Reports of sex offences in schools continue to rise, according to police figures obtained by a Tes investigation
lunedì 12 gennaio 2015
Experts: Human trafficking found everywhere
Human trafficking occurs all over the world — even the Quad-Cities. More than 90 guests learned disturbing facts about how young people are forced into the sex industry during “Breaking Free: A Conference on Human Trafficking” Sunday at the Center for Active Seniors Inc., or CASI, 1035 W. Kimberly Road, Davenport.
“(Human trafficking) is a modern form of slavery that takes place in the United States,” said Carol Smolenski, executive director of ECPAT-USA, or End Child Prostitution, Child Pornography and Trafficking of Children. The New York-based group's mission is to protect every child’s basic human right to grow up free from the threat of sexual exploitation and trafficking.
“Poverty is certainly a contributing factor. But there are other factors as well,” Smolenski said.
Often children who have been sexually abused become involved in prostitution. “Many are kids who don’t come from a protective background,” she said.
Smolenski said that preadolescent and other young people are integrated into the adult sex market. Instead of being arrested and prosecuted, she said, they should be referred to the child-welfare system.
She showed a video in which women who had been trafficked told their stories. One, a child of divorced parents, said that the other women she knew in the sex trade also came from broken homes. “The traffickers fill that void,” serving as father figures or “boyfriends,” she said.
“Much of our work is about protecting vulnerable people from being sold,” Smolenski said. “Men, for the most part, are the buyers.”
She encouraged everyone to start talking about this issue, and to raise this “really troubling” discussion about the sex industry with people they know.
She suggested purchasing from fair trade stores, such as the SIS International store in downtown Davenport, to ensure items aren’t produced by slave labor. She also encouraged those attending to simply mentor a child.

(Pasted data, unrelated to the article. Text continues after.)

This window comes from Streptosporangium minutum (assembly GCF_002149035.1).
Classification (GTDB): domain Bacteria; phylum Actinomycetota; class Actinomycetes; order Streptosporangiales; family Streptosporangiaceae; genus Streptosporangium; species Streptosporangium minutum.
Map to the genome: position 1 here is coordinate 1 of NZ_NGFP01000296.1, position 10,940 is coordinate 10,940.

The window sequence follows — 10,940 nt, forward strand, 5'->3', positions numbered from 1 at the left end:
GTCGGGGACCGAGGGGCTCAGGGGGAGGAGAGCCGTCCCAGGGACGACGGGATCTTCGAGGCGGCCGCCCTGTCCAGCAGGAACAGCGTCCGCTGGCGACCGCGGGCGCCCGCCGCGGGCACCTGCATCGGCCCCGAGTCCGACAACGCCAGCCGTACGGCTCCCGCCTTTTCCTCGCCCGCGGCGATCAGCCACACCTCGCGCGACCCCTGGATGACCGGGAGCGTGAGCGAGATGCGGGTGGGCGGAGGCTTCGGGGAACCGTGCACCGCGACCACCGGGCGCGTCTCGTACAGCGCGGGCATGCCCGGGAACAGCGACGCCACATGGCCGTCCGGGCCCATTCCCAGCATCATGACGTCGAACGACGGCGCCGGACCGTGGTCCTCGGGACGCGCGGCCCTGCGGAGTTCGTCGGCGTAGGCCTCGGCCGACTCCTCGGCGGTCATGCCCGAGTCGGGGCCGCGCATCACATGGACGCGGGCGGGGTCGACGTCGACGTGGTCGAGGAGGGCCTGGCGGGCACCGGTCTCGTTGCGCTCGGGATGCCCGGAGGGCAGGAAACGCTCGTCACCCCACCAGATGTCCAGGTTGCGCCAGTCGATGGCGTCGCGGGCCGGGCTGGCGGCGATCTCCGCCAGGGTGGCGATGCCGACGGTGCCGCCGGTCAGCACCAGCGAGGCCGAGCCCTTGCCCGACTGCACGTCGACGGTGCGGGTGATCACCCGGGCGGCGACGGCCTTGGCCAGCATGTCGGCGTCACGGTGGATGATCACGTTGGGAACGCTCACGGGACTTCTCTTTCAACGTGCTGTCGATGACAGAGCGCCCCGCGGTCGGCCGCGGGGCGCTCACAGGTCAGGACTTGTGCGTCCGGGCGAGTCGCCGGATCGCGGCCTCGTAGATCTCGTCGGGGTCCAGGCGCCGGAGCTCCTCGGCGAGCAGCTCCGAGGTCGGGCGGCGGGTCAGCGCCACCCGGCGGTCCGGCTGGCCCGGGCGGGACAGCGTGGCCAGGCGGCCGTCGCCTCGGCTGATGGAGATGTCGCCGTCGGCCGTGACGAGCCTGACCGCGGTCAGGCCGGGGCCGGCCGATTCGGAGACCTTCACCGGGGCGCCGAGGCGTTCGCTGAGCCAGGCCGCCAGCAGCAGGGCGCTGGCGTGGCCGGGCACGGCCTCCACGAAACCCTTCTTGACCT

Also speaking was Jane Hoffman of Braking Traffik: Stopping Sexual Exploitation in the QCA, whose mission is to support and enable the discovery of and response to incidents of sex trafficking through a victim-centered, multidisciplinary, and collaborative community effort on both sides of the river.
“It is our mission to eradicate sex trafficking in the Quad-Cities,” she said.
About 100,000 American children are trafficked every year, she said.
She showed “Any Kid Anywhere: Sex Trafficking Survivor Stories,” a film that features three young women from Cedar Rapids, Dubuque and the Quad-Cities.
Sharon Larrison of Davenport, a member of Newcomb Presbyterian Church, said that, after she learned about deplorable conditions of human trafficking, she asked, “How can this exist in the world without people knowing about it?
“I thought we needed a conference to educate,” she said. The Presbyterian Church, she said, has an association with ECPAT. She considers human trafficking to be a faith-based issue and said that “the natural worth and integrity of every person” should be recognized. She was pleased with the attendance.
The Rev. W. Mark Koenig, director of the Presbyterian Ministry at the United Nations, also spoke. The ministry works to advocate within the United Nations community, guided by policies of the Presbyterian Church (U.S.A.) General Assembly, and to equip Presbyterians to live as global disciples.
Also represented at the conference were Family Resources SafePath Survivor Resources and Rick’s House of Hope, a regional center for grieving and traumatized youth.